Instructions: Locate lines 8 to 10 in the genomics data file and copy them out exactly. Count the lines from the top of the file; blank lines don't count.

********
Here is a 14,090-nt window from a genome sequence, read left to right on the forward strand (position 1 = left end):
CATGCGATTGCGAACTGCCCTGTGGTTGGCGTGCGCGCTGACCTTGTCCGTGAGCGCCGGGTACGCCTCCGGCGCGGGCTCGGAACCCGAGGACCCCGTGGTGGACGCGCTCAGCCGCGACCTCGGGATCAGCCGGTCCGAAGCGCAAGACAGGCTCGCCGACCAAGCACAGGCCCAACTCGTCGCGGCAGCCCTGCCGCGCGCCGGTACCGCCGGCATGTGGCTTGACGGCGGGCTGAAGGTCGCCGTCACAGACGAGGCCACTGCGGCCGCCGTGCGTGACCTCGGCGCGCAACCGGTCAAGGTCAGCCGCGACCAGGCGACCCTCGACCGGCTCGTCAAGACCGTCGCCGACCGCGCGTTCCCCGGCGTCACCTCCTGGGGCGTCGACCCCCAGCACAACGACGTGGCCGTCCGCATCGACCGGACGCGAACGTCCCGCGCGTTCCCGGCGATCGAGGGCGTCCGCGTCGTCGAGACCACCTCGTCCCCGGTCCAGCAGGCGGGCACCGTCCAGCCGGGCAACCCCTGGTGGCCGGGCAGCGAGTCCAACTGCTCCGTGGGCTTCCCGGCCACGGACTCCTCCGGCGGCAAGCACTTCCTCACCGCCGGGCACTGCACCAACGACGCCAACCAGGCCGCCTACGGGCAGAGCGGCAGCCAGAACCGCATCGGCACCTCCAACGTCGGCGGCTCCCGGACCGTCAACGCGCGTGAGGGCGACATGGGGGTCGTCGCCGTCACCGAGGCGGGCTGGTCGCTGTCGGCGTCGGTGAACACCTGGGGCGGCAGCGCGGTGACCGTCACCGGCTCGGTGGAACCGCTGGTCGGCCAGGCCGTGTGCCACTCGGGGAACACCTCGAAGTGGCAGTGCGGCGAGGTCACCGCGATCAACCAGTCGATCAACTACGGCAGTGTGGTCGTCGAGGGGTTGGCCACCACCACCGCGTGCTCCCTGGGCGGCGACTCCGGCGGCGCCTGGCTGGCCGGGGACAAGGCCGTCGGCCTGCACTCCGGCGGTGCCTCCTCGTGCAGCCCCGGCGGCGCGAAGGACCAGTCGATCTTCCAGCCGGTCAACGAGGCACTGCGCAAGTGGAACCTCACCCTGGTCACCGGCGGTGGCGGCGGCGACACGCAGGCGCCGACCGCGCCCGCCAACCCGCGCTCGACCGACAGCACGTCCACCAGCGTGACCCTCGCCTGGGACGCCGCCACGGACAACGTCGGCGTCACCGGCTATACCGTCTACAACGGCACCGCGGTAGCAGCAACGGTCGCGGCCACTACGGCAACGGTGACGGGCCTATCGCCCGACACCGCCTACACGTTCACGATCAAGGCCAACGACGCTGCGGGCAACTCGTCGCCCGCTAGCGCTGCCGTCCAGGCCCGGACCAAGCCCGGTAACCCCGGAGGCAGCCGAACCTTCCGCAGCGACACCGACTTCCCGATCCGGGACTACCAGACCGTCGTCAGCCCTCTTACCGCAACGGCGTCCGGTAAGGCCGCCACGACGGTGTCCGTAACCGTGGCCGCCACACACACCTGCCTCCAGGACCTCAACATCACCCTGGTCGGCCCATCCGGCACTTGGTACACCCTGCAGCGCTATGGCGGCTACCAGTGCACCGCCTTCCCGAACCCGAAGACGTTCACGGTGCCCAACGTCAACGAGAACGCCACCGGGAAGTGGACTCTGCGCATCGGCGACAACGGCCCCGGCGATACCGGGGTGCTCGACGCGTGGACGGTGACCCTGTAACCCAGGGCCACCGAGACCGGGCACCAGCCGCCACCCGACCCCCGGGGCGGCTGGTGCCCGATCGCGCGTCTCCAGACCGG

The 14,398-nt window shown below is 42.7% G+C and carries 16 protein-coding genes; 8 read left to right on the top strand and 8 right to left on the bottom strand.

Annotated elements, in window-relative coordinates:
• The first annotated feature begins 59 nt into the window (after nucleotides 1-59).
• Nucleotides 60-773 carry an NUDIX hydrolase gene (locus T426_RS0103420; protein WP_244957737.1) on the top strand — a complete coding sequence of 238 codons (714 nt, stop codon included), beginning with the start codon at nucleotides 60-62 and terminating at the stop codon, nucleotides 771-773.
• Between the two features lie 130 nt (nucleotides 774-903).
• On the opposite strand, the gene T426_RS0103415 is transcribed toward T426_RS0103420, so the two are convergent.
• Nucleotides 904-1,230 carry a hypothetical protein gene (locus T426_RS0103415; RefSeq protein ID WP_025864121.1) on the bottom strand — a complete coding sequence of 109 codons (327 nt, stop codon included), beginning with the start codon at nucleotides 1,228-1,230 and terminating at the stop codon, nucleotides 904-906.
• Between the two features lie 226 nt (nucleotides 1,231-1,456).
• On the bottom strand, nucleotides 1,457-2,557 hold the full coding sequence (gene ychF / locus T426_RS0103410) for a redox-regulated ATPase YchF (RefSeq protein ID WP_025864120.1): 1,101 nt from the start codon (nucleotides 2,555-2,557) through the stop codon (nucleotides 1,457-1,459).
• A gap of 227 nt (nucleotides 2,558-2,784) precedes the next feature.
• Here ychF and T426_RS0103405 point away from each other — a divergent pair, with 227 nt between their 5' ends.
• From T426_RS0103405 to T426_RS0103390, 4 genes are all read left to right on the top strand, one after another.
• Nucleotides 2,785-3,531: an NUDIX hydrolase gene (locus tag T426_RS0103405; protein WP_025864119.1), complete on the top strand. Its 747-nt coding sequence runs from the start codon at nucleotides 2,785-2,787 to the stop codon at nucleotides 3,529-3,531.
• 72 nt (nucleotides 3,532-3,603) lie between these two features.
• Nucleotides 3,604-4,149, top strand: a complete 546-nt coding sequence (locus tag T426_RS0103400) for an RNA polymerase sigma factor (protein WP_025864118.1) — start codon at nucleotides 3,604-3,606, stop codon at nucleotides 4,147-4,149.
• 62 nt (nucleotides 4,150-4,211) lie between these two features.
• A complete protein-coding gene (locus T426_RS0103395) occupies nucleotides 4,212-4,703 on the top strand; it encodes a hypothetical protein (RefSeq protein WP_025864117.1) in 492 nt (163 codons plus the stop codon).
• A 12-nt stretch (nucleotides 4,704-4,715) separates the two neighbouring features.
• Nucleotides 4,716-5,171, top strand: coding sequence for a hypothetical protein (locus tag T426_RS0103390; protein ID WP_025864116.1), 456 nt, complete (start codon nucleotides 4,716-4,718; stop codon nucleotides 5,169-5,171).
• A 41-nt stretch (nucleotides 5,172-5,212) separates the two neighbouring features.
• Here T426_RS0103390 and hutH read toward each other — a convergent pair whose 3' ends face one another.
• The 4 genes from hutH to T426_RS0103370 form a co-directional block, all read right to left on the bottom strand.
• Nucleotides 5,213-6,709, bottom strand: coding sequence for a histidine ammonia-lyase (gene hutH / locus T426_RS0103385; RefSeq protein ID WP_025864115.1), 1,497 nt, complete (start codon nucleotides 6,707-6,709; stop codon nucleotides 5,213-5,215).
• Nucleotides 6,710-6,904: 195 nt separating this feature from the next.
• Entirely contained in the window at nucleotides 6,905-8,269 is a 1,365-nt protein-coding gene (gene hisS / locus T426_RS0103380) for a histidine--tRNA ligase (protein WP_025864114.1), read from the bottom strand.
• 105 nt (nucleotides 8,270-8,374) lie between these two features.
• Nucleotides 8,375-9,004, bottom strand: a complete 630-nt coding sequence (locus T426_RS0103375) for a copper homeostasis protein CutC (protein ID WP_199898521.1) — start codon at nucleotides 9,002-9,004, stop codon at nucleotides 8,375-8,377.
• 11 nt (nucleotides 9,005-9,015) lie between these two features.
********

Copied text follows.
• On the opposite strand, the gene T426_RS0103415 is transcribed toward T426_RS0103420, so the two are convergent.
• Nucleotides 904-1,230 carry a hypothetical protein gene (locus T426_RS0103415; RefSeq protein ID WP_025864121.1) on the bottom strand — a complete coding sequence of 109 codons (327 nt, stop codon included), beginning with the start codon at nucleotides 1,228-1,230 and terminating at the stop codon, nucleotides 904-906.
• Between the two features lie 226 nt (nucleotides 1,231-1,456).